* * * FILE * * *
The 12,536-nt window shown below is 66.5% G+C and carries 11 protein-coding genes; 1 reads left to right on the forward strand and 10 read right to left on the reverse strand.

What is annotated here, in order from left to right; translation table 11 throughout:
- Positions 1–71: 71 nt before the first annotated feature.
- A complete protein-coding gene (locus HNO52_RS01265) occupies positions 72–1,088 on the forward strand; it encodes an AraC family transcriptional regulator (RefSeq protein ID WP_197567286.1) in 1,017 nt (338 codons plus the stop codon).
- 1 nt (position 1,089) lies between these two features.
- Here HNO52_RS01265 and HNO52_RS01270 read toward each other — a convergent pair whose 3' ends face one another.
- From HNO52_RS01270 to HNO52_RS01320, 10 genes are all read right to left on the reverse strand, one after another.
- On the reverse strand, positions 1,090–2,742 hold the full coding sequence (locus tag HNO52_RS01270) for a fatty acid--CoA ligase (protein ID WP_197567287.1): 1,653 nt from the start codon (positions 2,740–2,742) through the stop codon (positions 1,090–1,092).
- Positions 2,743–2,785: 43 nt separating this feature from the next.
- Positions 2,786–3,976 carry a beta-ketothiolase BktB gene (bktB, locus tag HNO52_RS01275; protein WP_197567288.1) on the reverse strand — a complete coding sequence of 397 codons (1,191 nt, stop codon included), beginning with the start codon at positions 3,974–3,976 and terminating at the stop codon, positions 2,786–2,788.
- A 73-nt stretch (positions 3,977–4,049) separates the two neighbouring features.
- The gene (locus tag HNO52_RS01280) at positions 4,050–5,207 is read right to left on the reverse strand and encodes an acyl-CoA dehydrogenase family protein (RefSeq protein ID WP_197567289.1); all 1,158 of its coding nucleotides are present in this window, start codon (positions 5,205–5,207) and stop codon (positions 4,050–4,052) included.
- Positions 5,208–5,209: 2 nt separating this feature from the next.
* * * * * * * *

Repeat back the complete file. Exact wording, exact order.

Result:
The 12,536-nt window shown below is 66.5% G+C and carries 11 protein-coding genes; 1 reads left to right on the forward strand and 10 read right to left on the reverse strand.

What is annotated here, in order from left to right; translation table 11 throughout:
- Positions 1–71: 71 nt before the first annotated feature.
- A complete protein-coding gene (locus HNO52_RS01265) occupies positions 72–1,088 on the forward strand; it encodes an AraC family transcriptional regulator (RefSeq protein ID WP_197567286.1) in 1,017 nt (338 codons plus the stop codon).
- 1 nt (position 1,089) lies between these two features.
- Here HNO52_RS01265 and HNO52_RS01270 read toward each other — a convergent pair whose 3' ends face one another.
- From HNO52_RS01270 to HNO52_RS01320, 10 genes are all read right to left on the reverse strand, one after another.
- On the reverse strand, positions 1,090–2,742 hold the full coding sequence (locus tag HNO52_RS01270) for a fatty acid--CoA ligase (protein ID WP_197567287.1): 1,653 nt from the start codon (positions 2,740–2,742) through the stop codon (positions 1,090–1,092).
- Positions 2,743–2,785: 43 nt separating this feature from the next.
- Positions 2,786–3,976 carry a beta-ketothiolase BktB gene (bktB, locus tag HNO52_RS01275; protein WP_197567288.1) on the reverse strand — a complete coding sequence of 397 codons (1,191 nt, stop codon included), beginning with the start codon at positions 3,974–3,976 and terminating at the stop codon, positions 2,786–2,788.
- A 73-nt stretch (positions 3,977–4,049) separates the two neighbouring features.
- The gene (locus tag HNO52_RS01280) at positions 4,050–5,207 is read right to left on the reverse strand and encodes an acyl-CoA dehydrogenase family protein (RefSeq protein ID WP_197567289.1); all 1,158 of its coding nucleotides are present in this window, start codon (positions 5,205–5,207) and stop codon (positions 4,050–4,052) included.
- Positions 5,208–5,209: 2 nt separating this feature from the next.